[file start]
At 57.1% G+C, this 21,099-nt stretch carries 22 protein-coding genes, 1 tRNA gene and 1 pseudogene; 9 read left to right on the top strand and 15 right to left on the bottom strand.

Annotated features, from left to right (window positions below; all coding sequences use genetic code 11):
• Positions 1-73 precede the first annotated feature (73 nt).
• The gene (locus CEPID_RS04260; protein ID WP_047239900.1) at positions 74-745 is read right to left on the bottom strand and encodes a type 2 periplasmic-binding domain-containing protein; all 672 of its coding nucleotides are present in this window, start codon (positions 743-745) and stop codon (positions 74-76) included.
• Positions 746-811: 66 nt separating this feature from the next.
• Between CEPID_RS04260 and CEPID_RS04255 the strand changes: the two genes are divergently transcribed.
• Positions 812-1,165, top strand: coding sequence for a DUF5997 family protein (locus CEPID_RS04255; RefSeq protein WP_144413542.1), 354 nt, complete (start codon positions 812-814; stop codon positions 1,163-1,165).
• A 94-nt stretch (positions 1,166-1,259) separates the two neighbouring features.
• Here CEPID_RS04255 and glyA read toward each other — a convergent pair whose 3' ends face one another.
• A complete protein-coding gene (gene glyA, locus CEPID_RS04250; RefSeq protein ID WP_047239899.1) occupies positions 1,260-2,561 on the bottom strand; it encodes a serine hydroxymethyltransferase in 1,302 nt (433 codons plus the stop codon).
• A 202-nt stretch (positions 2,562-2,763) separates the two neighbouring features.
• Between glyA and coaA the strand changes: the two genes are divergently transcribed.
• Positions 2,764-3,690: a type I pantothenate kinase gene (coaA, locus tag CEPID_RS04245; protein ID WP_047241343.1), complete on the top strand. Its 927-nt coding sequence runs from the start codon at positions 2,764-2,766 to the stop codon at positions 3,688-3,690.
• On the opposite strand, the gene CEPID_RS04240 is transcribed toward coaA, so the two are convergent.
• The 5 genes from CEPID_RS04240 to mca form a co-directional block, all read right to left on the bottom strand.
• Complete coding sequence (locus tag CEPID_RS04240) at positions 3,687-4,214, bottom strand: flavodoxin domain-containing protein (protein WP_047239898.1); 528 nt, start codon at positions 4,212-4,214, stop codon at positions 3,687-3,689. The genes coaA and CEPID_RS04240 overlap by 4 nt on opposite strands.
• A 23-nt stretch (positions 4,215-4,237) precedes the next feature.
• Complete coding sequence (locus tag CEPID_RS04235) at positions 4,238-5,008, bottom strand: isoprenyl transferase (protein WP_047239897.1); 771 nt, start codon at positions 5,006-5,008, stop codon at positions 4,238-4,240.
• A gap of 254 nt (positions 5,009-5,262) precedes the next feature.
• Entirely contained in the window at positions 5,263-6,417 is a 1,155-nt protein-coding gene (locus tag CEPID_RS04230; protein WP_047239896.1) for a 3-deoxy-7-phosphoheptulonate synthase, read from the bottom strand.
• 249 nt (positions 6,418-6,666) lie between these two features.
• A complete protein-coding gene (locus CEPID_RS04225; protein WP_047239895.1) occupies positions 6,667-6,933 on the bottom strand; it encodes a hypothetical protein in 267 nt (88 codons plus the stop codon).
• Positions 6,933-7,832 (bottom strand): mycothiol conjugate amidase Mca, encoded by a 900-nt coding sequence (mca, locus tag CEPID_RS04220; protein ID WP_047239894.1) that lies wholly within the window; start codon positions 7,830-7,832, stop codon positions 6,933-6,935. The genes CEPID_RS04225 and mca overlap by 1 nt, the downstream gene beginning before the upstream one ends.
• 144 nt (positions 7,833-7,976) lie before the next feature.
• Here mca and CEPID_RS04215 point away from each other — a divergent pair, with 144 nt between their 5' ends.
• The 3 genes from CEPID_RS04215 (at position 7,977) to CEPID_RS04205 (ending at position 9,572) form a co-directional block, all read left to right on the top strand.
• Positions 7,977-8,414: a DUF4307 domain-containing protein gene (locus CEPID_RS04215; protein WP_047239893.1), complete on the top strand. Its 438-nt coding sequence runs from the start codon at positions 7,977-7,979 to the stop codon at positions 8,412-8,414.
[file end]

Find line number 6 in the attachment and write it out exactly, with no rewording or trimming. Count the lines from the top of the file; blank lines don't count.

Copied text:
• Between CEPID_RS04260 and CEPID_RS04255 the strand changes: the two genes are divergently transcribed.